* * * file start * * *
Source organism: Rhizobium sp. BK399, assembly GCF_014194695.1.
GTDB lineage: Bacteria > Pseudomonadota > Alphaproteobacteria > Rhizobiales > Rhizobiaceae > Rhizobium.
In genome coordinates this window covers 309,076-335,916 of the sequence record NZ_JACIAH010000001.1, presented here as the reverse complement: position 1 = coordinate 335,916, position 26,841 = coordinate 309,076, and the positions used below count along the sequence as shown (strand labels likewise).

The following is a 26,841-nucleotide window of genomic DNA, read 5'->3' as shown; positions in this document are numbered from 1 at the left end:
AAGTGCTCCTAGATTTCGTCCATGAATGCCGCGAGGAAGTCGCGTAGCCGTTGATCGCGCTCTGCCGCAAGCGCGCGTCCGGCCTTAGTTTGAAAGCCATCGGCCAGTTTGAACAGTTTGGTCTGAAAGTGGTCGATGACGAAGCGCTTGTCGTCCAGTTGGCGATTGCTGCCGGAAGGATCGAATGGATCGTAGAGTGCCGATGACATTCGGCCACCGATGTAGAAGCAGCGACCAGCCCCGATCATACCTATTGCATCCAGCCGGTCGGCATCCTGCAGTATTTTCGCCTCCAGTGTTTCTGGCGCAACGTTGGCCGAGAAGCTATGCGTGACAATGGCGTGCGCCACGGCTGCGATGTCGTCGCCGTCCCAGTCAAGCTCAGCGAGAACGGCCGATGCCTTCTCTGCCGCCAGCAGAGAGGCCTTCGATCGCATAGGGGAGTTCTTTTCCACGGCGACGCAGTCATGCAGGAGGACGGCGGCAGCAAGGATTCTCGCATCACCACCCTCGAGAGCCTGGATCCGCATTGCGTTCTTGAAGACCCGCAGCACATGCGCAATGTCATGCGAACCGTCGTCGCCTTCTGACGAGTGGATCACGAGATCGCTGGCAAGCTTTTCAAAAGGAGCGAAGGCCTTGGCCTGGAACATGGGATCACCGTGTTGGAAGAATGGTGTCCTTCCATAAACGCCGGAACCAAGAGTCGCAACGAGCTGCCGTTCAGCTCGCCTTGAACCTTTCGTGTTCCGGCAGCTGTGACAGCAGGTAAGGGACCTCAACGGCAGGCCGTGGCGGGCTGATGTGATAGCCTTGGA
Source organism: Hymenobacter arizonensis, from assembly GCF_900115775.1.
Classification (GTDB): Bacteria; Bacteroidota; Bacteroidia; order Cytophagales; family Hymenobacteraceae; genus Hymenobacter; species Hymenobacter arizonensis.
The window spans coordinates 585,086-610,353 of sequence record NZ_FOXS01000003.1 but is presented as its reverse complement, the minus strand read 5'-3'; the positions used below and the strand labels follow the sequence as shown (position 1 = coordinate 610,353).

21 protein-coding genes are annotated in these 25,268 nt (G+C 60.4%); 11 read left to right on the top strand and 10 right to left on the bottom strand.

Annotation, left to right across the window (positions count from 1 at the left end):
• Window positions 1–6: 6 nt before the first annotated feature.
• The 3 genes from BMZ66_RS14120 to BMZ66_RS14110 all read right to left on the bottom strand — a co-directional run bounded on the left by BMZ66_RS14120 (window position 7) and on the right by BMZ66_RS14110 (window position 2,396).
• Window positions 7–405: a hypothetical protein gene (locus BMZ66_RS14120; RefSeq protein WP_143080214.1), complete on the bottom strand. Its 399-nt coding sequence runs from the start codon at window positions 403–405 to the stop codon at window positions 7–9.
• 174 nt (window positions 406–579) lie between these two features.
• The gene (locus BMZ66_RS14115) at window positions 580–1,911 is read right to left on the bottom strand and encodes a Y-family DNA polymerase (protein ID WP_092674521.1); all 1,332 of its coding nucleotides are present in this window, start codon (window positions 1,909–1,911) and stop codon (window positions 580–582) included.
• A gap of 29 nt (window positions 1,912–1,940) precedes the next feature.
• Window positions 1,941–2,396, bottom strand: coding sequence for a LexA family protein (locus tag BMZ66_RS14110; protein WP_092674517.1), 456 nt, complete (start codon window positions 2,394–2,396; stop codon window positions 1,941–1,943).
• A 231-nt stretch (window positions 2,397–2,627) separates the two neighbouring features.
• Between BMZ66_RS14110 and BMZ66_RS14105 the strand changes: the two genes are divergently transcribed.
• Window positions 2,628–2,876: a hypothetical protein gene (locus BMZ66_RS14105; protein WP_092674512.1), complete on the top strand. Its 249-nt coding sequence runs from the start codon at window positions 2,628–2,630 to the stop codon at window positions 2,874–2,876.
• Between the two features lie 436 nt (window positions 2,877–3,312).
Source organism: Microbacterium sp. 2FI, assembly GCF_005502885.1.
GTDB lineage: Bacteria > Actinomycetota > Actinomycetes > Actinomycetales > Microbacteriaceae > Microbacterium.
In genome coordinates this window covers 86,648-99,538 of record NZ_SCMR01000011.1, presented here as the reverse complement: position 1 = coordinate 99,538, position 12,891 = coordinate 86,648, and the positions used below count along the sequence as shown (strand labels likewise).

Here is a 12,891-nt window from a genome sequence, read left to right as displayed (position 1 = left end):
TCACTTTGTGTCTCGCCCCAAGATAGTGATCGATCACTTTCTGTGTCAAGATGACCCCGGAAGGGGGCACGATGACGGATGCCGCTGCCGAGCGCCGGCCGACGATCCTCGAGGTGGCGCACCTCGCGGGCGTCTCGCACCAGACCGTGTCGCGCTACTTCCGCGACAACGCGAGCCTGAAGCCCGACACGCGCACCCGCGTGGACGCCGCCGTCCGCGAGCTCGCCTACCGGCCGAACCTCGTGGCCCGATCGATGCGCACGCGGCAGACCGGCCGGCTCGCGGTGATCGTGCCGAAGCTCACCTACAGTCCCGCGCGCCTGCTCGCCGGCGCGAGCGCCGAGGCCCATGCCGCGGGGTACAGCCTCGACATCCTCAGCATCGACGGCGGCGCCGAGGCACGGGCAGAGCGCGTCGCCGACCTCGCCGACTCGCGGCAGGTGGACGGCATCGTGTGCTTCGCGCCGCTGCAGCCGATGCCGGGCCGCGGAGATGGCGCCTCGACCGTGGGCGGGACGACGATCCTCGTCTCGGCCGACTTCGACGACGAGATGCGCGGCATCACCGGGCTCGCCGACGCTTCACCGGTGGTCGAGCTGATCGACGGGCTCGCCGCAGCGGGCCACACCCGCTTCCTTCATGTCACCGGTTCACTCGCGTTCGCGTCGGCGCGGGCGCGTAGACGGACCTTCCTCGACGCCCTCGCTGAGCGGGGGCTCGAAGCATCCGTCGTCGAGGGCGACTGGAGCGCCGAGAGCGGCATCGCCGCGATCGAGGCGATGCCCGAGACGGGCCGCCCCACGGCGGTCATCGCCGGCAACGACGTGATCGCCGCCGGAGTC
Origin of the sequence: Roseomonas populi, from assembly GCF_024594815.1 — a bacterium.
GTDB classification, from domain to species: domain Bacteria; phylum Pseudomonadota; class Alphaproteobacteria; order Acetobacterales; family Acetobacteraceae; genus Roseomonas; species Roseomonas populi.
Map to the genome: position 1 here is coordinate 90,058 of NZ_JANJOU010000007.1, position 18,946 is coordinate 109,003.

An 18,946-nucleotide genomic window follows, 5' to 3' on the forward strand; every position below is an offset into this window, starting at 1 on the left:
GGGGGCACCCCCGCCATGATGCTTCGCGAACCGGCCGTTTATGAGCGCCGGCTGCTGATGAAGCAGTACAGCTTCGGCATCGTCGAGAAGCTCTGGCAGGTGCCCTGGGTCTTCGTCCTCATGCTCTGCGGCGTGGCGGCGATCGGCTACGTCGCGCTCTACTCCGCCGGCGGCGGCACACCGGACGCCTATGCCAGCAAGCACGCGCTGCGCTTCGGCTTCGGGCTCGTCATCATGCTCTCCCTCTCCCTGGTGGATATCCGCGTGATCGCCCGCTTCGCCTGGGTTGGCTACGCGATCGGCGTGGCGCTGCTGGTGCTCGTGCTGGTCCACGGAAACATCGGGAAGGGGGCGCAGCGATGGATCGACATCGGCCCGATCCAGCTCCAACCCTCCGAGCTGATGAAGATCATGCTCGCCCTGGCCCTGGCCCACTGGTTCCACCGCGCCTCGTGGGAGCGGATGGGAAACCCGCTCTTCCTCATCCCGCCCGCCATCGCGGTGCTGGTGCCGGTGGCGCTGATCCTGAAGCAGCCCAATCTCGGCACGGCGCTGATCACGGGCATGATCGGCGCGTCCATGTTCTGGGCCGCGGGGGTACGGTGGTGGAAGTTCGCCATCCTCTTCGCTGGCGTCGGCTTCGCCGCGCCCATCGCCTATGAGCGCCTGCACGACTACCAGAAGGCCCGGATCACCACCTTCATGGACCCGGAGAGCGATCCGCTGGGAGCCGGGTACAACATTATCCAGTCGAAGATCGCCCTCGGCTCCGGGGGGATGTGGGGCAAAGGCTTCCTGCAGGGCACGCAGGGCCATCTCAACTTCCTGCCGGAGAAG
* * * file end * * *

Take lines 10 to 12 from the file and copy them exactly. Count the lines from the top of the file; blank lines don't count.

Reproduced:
Annotation, left to right across the window (positions count from 1 at the left end):
• Window positions 1–6: 6 nt before the first annotated feature.
• The 3 genes from BMZ66_RS14120 to BMZ66_RS14110 all read right to left on the bottom strand — a co-directional run bounded on the left by BMZ66_RS14120 (window position 7) and on the right by BMZ66_RS14110 (window position 2,396).